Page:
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February 27, 2013

Amendments to the Minimum Maintenance Standards - Part 3

This week we continue our review of the amendments to the Minimum Maintenance Standards, which came into effect on January 25, 2013.

Part 3:  New Patrolling Requirements
The MMS previously required routine road patrols and, during the winter maintenance season, required additional patrols of representative highways, as necessary, to check for snow and ice.  There has been no change to the routine patrolling requirement but the MMS now provide that if the weather monitoring discussed above indicates that there is a substantial probability of snow accumulation, ice formation or icy roadways, then municipalities must patrol representative highways, at intervals deemed necessary by the municipality, to check for snow and ice.  There is no change to the provision describing what patrolling consists of and by whom it can be done. 

February 20, 2013

Amendments to the Minimum Maintenance Standards - Part 2

This week we continue our review of the amendments to the Minimum Maintenance Standards which came into effect on January 25, 2013.

Part 2: New Requirement to Monitor Weather

The MMS did not previously require weather monitoring, although municipalities generally did so as part of winter maintenance operations.  The MMS now require municipalities to monitor the weather, both current and forecast for the next 24 hours.  From October 1 to April 30, weather must be monitored three or more times per day, at intervals determined by the municipality.  From May 1 to September 30, weather must be monitored once per day.  This amendment is clearly a response to Giuliani, in which the municipality was faulted for failing to monitor the weather and deploy resources in time to avoid the formation of ice on the road. 
The MMS definition of weather as “air temperature, wind and precipitation” tells municipalities what to monitor but the MMS do not state how this is to be done.  In addition, the MMS allow municipalities to determine the intervals at which the weather is monitored.  While these factors will allow monitoring systems to reflect local conditions, including budgetary constraints, we can expect to see claims challenging municipal decisions about the intervals at which weather is monitored and the methods used to do so.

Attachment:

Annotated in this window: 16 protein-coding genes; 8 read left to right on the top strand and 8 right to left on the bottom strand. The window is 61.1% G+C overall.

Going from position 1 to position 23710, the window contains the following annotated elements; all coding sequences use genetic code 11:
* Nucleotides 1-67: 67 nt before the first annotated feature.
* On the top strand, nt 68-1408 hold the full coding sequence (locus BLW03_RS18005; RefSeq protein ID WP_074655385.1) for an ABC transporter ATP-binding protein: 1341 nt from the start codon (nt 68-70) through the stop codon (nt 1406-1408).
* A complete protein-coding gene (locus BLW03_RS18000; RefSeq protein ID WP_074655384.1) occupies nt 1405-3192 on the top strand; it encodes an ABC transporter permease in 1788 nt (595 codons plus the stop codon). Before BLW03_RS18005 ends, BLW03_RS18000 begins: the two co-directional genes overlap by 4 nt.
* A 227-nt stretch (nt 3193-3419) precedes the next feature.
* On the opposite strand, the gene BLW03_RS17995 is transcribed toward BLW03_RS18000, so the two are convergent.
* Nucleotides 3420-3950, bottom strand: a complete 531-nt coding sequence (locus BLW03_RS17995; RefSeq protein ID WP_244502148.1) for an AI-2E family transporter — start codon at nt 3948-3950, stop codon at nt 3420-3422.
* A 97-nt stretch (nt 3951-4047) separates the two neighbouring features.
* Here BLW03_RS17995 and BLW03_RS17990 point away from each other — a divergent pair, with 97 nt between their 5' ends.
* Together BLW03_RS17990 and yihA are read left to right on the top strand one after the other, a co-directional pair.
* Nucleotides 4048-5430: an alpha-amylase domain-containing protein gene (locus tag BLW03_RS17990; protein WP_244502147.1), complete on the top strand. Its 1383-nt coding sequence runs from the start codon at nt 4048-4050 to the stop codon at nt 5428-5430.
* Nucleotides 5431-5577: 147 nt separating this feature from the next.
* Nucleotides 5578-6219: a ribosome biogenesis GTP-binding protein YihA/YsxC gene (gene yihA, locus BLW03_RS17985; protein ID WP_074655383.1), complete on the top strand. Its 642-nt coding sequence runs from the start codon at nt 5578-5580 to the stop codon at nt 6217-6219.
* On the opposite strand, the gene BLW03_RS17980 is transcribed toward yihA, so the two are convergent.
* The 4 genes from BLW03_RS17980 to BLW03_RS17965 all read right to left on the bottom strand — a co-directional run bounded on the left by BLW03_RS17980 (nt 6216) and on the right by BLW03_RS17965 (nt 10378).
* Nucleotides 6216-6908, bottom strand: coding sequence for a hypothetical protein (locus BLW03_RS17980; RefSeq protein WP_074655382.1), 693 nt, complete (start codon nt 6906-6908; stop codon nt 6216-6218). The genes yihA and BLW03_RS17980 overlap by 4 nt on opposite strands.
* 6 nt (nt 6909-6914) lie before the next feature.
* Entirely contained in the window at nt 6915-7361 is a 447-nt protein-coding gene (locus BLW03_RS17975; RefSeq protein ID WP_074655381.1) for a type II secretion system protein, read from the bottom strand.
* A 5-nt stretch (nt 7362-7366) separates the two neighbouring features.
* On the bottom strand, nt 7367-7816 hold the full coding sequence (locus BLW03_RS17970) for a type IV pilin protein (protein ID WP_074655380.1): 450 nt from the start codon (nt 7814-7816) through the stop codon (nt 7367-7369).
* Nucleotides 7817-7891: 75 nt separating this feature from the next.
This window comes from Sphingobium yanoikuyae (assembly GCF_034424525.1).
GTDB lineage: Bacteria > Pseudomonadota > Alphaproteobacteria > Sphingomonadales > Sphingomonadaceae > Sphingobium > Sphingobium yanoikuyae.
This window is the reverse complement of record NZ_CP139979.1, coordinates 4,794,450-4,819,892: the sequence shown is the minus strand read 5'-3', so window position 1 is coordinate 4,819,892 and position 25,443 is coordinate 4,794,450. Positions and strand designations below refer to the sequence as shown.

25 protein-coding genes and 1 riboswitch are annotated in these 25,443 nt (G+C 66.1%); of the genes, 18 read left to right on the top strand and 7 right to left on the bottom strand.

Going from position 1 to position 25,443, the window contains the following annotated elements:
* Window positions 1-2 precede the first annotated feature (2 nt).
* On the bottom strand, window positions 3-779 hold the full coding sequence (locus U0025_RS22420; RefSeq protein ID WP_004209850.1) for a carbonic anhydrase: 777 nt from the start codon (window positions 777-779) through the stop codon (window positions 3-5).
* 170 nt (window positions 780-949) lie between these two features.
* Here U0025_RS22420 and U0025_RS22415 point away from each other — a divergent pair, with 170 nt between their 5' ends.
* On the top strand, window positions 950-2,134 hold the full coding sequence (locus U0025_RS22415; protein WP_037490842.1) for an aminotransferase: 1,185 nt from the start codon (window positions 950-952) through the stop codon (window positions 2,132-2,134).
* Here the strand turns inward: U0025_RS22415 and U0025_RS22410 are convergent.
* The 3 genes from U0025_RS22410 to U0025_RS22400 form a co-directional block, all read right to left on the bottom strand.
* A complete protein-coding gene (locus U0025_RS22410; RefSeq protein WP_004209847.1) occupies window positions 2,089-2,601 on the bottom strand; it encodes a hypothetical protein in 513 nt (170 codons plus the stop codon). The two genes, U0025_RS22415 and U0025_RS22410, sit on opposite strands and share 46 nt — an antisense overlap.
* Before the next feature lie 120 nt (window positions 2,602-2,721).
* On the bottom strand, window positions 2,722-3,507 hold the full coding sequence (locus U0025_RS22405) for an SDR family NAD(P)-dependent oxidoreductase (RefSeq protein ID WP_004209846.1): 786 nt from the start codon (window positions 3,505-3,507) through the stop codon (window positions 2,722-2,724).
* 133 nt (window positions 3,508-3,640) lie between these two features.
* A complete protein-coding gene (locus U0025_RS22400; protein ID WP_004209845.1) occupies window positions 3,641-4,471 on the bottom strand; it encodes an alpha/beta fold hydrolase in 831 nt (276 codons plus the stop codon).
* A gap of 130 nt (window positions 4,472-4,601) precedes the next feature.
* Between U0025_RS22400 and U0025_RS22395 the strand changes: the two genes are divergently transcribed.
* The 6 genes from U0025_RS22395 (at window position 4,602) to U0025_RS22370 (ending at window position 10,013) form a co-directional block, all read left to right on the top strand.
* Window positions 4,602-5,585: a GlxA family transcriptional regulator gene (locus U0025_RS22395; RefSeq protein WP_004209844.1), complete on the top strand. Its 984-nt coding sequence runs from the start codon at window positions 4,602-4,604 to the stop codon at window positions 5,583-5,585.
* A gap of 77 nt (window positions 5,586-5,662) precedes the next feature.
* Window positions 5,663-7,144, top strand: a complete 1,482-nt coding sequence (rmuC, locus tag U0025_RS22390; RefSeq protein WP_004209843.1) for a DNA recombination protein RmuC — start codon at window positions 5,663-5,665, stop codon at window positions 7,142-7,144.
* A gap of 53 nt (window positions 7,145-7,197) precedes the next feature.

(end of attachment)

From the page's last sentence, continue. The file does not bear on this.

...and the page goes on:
February 13, 2013

Amendments to the Minimum Maintenance Standards - Part 1

The Minimum Maintenance Standards under the Municipal Act, 2001 were amended by Ontario Regulation 47/13, which came into effect on January 25, 2013.  Many of the amendments are a response to the Court of Appeal decision in Giuliani v. Halton (Regional Municipality), [2011] O.J. No. 5845 (C.A.) in which the court’s interpretation of the snow clearing and icy roadways standards limited their use as a defence to civil actions.  The amendments also provide more specific guidance to municipalities whose systems of winter road maintenance are based on the Minimum Maintenance Standards.  

In our next series of posts, we will be reviewing the changes to the MMS.
Part 1: New Definitions Added to Section 1
Section 1 of the MMS now contains the following definitions:
  • “Ice” is defined as “all kinds of ice, however formed”.  Ice was not previously defined.
  • “Snow accumulation” is defined as the natural accumulation of newly-fallen snow, wind-blown snow and/or slush that covers more than half a lane width of a roadway.  This definition was previously contained in the snow accumulation standard in section 4 of the MMS, which has been replaced as discussed below.
  • “Substantial probability” is defined as “a significant likelihood considerably in excess of 51 per cent”.  This definition relates to patrols and maintenance activities that are done in anticipation of snow accumulation or ice formation, discussed below.  This definition may be the subject of debate in future civil cases, as it does not specify how much more than 51 per cent is “considerably in excess”.
  • “Weather” is defined as “air temperature, wind and precipitation”.  Weather was not previously defined.

February 6, 2013

Examination for Discovery: Attendance of Parties

When a party has selected an individual to be examined on behalf of a corporation, is another corporate representative entitled to attend to observe discoveries?

In Cody v. Culley 2013 ONSC 199 (S.C.J.), the issue was whether a corporate representative could attend the examination for discovery of the individual chosen to be examined by the opposing party.  The plaintiffs argued that a corporation cannot have a different representative attend discoveries when the adverse party has selected a representative.  Master Glustein permitted the representative to attend.  A corporation has the right to attend examinations for discovery as an independent legal entity.  The corporate representative chosen by the adverse party is not required to have any decision-making power and a corporation may want someone at the discoveries who can decide litigation issues or at least report back to management for such decisions.  The attendance of such an individual could assist in the settlement process or provide more informed instructions to counsel.  The individual would not be attending to be examined, but to be the person who acts on behalf of the corporation to assist in the litigation decision-making process.

This decision could be useful to those representing corporate entities such as municipalities who wish to have a member of the Corporation observe discoveries to get a sense not only what the evidence might be but also how effective the witness may be.